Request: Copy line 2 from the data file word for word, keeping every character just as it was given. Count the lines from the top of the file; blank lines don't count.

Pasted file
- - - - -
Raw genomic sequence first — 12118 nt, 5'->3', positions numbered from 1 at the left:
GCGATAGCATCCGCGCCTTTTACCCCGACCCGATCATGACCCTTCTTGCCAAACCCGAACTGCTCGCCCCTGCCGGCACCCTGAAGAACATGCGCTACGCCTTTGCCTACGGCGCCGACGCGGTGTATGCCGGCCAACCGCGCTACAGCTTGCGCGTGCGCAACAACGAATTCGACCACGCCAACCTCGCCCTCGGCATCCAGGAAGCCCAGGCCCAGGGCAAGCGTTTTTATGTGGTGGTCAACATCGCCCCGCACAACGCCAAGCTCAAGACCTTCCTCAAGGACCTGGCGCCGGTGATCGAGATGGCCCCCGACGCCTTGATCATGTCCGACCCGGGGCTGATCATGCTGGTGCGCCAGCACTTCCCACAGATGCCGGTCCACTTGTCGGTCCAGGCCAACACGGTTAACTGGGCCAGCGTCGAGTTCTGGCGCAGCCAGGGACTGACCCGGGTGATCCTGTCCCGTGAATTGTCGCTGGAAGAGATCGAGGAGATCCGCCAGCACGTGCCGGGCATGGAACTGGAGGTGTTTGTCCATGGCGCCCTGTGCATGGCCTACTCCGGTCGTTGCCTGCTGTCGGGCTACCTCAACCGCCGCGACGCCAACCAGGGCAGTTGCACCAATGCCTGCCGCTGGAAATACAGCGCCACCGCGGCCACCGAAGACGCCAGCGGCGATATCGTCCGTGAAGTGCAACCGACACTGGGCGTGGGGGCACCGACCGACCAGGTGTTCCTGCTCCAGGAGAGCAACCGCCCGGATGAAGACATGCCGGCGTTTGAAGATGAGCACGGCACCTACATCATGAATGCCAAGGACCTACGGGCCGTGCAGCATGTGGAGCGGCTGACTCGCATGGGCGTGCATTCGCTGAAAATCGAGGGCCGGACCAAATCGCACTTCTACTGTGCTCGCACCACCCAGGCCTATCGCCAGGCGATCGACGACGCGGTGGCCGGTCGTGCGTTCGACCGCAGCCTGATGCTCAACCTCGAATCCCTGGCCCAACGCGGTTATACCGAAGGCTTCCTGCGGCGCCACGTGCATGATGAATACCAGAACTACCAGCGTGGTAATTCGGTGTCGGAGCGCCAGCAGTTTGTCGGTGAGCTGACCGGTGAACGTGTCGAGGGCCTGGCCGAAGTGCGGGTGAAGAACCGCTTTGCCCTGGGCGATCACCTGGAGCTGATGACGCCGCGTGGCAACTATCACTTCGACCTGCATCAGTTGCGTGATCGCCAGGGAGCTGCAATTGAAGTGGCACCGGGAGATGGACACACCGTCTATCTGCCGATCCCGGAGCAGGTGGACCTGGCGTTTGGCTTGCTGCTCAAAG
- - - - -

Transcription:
GCGATAGCATCCGCGCCTTTTACCCCGACCCGATCATGACCCTTCTTGCCAAACCCGAACTGCTCGCCCCTGCCGGCACCCTGAAGAACATGCGCTACGCCTTTGCCTACGGCGCCGACGCGGTGTATGCCGGCCAACCGCGCTACAGCTTGCGCGTGCGCAACAACGAATTCGACCACGCCAACCTCGCCCTCGGCATCCAGGAAGCCCAGGCCCAGGGCAAGCGTTTTTATGTGGTGGTCAACATCGCCCCGCACAACGCCAAGCTCAAGACCTTCCTCAAGGACCTGGCGCCGGTGATCGAGATGGCCCCCGACGCCTTGATCATGTCCGACCCGGGGCTGATCATGCTGGTGCGCCAGCACTTCCCACAGATGCCGGTCCACTTGTCGGTCCAGGCCAACACGGTTAACTGGGCCAGCGTCGAGTTCTGGCGCAGCCAGGGACTGACCCGGGTGATCCTGTCCCGTGAATTGTCGCTGGAAGAGATCGAGGAGATCCGCCAGCACGTGCCGGGCATGGAACTGGAGGTGTTTGTCCATGGCGCCCTGTGCATGGCCTACTCCGGTCGTTGCCTGCTGTCGGGCTACCTCAACCGCCGCGACGCCAACCAGGGCAGTTGCACCAATGCCTGCCGCTGGAAATACAGCGCCACCGCGGCCACCGAAGACGCCAGCGGCGATATCGTCCGTGAAGTGCAACCGACACTGGGCGTGGGGGCACCGACCGACCAGGTGTTCCTGCTCCAGGAGAGCAACCGCCCGGATGAAGACATGCCGGCGTTTGAAGATGAGCACGGCACCTACATCATGAATGCCAAGGACCTACGGGCCGTGCAGCATGTGGAGCGGCTGACTCGCATGGGCGTGCATTCGCTGAAAATCGAGGGCCGGACCAAATCGCACTTCTACTGTGCTCGCACCACCCAGGCCTATCGCCAGGCGATCGACGACGCGGTGGCCGGTCGTGCGTTCGACCGCAGCCTGATGCTCAACCTCGAATCCCTGGCCCAACGCGGTTATACCGAAGGCTTCCTGCGGCGCCACGTGCATGATGAATACCAGAACTACCAGCGTGGTAATTCGGTGTCGGAGCGCCAGCAGTTTGTCGGTGAGCTGACCGGTGAACGTGTCGAGGGCCTGGCCGAAGTGCGGGTGAAGAACCGCTTTGCCCTGGGCGATCACCTGGAGCTGATGACGCCGCGTGGCAACTATCACTTCGACCTGCATCAGTTGCGTGATCGCCAGGGAGCTGCAATTGAAGTGGCACCGGGAGATGGACACACCGTCTATCTGCCGATCCCGGAGCAGGTGGACCTGGCGTTTGGCTTGCTGCTCAAAG